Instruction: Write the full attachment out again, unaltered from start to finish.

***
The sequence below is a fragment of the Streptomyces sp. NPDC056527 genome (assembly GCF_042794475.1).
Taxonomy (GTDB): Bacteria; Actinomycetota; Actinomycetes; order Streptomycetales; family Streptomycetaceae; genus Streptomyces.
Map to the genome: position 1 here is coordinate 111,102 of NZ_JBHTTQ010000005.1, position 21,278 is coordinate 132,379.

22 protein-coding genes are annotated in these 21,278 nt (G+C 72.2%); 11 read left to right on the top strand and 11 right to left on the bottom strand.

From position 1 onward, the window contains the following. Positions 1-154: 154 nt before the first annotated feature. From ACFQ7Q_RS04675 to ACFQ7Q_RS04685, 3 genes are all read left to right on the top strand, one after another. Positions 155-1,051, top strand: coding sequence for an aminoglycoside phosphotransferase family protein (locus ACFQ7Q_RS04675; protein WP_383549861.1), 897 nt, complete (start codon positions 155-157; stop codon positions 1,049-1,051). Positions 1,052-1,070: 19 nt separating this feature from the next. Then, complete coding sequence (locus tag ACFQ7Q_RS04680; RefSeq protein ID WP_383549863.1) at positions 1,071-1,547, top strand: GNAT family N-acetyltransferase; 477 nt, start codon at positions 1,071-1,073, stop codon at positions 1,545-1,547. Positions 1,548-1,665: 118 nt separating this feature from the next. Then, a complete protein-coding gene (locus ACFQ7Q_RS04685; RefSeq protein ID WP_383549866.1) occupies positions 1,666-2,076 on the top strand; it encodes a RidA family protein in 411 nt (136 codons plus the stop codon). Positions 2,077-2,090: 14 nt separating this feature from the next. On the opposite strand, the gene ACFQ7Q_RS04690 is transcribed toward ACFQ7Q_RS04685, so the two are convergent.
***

The sequence below is a fragment of the Streptomyces sp. NPDC056527 genome (assembly GCF_042794475.1).
Taxonomy (GTDB): Bacteria; Actinomycetota; Actinomycetes; order Streptomycetales; family Streptomycetaceae; genus Streptomyces.
Map to the genome: position 1 here is coordinate 111,102 of NZ_JBHTTQ010000005.1, position 21,278 is coordinate 132,379.

22 protein-coding genes are annotated in these 21,278 nt (G+C 72.2%); 11 read left to right on the top strand and 11 right to left on the bottom strand.

From position 1 onward, the window contains the following. Positions 1-154: 154 nt before the first annotated feature. From ACFQ7Q_RS04675 to ACFQ7Q_RS04685, 3 genes are all read left to right on the top strand, one after another. Positions 155-1,051, top strand: coding sequence for an aminoglycoside phosphotransferase family protein (locus ACFQ7Q_RS04675; protein WP_383549861.1), 897 nt, complete (start codon positions 155-157; stop codon positions 1,049-1,051). Positions 1,052-1,070: 19 nt separating this feature from the next. Then, complete coding sequence (locus tag ACFQ7Q_RS04680; RefSeq protein ID WP_383549863.1) at positions 1,071-1,547, top strand: GNAT family N-acetyltransferase; 477 nt, start codon at positions 1,071-1,073, stop codon at positions 1,545-1,547. Positions 1,548-1,665: 118 nt separating this feature from the next. Then, a complete protein-coding gene (locus ACFQ7Q_RS04685; RefSeq protein ID WP_383549866.1) occupies positions 1,666-2,076 on the top strand; it encodes a RidA family protein in 411 nt (136 codons plus the stop codon). Positions 2,077-2,090: 14 nt separating this feature from the next. On the opposite strand, the gene ACFQ7Q_RS04690 is transcribed toward ACFQ7Q_RS04685, so the two are convergent.